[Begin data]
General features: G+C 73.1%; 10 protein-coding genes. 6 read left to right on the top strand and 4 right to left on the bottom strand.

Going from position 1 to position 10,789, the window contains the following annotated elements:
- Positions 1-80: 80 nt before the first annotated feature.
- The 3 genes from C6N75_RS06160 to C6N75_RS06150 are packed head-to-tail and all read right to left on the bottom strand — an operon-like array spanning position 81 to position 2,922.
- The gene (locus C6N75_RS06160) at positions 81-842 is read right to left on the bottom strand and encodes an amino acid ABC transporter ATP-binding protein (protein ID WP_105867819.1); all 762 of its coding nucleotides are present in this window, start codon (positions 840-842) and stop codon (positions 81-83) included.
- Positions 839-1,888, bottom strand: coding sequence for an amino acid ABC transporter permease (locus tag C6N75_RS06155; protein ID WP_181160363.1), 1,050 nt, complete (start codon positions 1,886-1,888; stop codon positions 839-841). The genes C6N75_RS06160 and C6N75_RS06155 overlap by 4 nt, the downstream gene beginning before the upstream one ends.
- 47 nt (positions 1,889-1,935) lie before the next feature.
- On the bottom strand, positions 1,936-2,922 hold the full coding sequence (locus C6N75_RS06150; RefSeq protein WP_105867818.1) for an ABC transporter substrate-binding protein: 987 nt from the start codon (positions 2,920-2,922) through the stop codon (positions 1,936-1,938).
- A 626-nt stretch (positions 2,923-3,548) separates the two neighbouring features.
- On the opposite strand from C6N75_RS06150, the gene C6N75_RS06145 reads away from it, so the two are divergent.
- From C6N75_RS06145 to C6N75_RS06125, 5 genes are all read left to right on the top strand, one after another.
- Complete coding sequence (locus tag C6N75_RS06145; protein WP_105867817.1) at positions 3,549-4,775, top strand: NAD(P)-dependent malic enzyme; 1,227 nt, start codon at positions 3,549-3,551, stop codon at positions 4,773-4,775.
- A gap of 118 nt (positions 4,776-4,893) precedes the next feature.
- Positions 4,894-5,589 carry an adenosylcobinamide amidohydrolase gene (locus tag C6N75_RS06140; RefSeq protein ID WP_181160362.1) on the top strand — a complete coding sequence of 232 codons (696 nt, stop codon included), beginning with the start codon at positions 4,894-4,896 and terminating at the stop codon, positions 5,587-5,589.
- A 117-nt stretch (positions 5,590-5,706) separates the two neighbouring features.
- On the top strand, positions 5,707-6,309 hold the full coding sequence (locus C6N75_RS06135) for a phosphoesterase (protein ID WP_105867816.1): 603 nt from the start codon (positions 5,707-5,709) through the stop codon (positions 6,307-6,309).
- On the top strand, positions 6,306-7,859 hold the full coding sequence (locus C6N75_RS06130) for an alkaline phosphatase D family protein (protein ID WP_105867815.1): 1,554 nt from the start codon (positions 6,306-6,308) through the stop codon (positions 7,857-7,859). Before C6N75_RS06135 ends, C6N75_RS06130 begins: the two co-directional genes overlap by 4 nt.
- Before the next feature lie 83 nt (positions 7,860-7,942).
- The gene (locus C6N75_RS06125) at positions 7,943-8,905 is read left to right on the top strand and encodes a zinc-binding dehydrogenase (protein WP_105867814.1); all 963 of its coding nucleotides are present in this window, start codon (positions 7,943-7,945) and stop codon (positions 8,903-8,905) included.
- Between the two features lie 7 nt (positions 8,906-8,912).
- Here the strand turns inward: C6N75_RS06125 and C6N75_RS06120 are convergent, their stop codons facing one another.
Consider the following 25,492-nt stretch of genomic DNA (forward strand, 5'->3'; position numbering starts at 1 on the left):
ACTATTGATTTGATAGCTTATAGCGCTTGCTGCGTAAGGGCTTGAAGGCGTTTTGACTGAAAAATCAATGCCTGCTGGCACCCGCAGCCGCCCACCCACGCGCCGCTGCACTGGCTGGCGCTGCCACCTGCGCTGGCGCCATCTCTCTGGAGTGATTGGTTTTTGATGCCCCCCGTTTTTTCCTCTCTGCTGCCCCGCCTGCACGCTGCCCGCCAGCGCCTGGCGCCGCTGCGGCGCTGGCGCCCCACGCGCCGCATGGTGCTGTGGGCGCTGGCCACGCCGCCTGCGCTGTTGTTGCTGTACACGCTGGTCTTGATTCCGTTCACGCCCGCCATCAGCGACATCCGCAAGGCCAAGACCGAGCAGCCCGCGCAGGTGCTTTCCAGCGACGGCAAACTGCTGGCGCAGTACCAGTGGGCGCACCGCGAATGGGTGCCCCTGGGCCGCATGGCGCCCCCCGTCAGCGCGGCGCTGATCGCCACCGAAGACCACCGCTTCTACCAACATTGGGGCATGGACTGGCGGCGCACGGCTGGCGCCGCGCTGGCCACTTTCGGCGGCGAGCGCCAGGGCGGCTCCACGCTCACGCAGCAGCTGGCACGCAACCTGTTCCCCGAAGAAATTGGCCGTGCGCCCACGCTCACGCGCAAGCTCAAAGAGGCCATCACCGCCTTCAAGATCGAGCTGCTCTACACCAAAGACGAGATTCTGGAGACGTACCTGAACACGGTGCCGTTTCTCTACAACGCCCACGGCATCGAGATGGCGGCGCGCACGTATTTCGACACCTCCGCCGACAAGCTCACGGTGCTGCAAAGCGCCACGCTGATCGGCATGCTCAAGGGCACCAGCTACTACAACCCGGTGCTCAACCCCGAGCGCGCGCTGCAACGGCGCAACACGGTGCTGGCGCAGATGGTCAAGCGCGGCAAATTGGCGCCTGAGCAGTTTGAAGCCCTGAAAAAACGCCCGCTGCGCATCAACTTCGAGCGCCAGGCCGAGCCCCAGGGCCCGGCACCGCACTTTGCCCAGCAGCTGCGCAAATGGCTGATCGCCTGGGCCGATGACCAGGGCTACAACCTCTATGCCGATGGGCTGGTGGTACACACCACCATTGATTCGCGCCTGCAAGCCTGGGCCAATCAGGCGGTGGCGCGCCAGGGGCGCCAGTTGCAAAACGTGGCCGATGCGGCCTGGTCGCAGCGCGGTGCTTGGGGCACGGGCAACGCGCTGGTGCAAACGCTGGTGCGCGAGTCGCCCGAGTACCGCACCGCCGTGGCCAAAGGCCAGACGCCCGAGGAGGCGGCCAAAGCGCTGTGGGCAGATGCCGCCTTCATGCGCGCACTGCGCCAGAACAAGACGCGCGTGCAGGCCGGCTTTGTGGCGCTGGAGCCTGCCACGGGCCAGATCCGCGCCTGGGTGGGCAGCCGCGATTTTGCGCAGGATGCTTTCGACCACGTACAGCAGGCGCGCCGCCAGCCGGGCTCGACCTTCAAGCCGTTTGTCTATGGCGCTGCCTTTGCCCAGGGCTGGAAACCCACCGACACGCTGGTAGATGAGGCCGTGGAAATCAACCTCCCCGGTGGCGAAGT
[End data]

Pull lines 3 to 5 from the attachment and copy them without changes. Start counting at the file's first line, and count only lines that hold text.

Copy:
- Positions 1-80: 80 nt before the first annotated feature.
- The 3 genes from C6N75_RS06160 to C6N75_RS06150 are packed head-to-tail and all read right to left on the bottom strand — an operon-like array spanning position 81 to position 2,922.
- The gene (locus C6N75_RS06160) at positions 81-842 is read right to left on the bottom strand and encodes an amino acid ABC transporter ATP-binding protein (protein ID WP_105867819.1); all 762 of its coding nucleotides are present in this window, start codon (positions 840-842) and stop codon (positions 81-83) included.